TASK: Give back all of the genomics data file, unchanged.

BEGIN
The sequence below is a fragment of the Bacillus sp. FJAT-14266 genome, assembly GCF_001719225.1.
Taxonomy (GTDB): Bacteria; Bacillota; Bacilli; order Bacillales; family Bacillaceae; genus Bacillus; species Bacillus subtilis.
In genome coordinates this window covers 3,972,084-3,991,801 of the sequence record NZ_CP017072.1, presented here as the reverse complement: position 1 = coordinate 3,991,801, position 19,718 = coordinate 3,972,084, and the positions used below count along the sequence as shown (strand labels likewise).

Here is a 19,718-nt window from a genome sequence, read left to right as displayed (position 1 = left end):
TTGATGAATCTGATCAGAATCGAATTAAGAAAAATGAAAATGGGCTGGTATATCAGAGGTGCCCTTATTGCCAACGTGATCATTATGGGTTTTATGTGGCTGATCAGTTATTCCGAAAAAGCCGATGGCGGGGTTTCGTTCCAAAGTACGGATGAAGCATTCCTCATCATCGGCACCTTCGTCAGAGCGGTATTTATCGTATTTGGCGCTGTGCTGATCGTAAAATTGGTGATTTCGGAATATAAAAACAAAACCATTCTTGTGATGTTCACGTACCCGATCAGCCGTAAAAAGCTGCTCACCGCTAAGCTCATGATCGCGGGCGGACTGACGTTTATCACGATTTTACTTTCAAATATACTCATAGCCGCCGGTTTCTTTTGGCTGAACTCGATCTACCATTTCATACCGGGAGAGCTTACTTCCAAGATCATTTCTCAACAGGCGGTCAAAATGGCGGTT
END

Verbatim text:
The sequence below is a fragment of the Bacillus sp. FJAT-14266 genome, assembly GCF_001719225.1.
Taxonomy (GTDB): Bacteria; Bacillota; Bacilli; order Bacillales; family Bacillaceae; genus Bacillus; species Bacillus subtilis.
In genome coordinates this window covers 3,972,084-3,991,801 of the sequence record NZ_CP017072.1, presented here as the reverse complement: position 1 = coordinate 3,991,801, position 19,718 = coordinate 3,972,084, and the positions used below count along the sequence as shown (strand labels likewise).

Here is a 19,718-nt window from a genome sequence, read left to right as displayed (position 1 = left end):
TTGATGAATCTGATCAGAATCGAATTAAGAAAAATGAAAATGGGCTGGTATATCAGAGGTGCCCTTATTGCCAACGTGATCATTATGGGTTTTATGTGGCTGATCAGTTATTCCGAAAAAGCCGATGGCGGGGTTTCGTTCCAAAGTACGGATGAAGCATTCCTCATCATCGGCACCTTCGTCAGAGCGGTATTTATCGTATTTGGCGCTGTGCTGATCGTAAAATTGGTGATTTCGGAATATAAAAACAAAACCATTCTTGTGATGTTCACGTACCCGATCAGCCGTAAAAAGCTGCTCACCGCTAAGCTCATGATCGCGGGCGGACTGACGTTTATCACGATTTTACTTTCAAATATACTCATAGCCGCCGGTTTCTTTTGGCTGAACTCGATCTACCATTTCATACCGGGAGAGCTTACTTCCAAGATCATTTCTCAACAGGCGGTCAAAATGGCGGTT